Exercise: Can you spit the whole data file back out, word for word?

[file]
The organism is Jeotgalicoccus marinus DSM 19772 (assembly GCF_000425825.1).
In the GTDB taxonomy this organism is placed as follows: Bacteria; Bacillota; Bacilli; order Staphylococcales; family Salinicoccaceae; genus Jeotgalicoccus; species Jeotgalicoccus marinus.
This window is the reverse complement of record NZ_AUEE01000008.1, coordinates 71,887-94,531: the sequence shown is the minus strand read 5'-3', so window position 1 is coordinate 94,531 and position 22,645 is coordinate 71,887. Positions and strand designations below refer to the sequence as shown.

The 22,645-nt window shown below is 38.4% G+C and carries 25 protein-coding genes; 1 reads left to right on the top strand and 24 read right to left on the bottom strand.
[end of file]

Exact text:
The organism is Jeotgalicoccus marinus DSM 19772 (assembly GCF_000425825.1).
In the GTDB taxonomy this organism is placed as follows: Bacteria; Bacillota; Bacilli; order Staphylococcales; family Salinicoccaceae; genus Jeotgalicoccus; species Jeotgalicoccus marinus.
This window is the reverse complement of record NZ_AUEE01000008.1, coordinates 71,887-94,531: the sequence shown is the minus strand read 5'-3', so window position 1 is coordinate 94,531 and position 22,645 is coordinate 71,887. Positions and strand designations below refer to the sequence as shown.

The 22,645-nt window shown below is 38.4% G+C and carries 25 protein-coding genes; 1 reads left to right on the top strand and 24 read right to left on the bottom strand.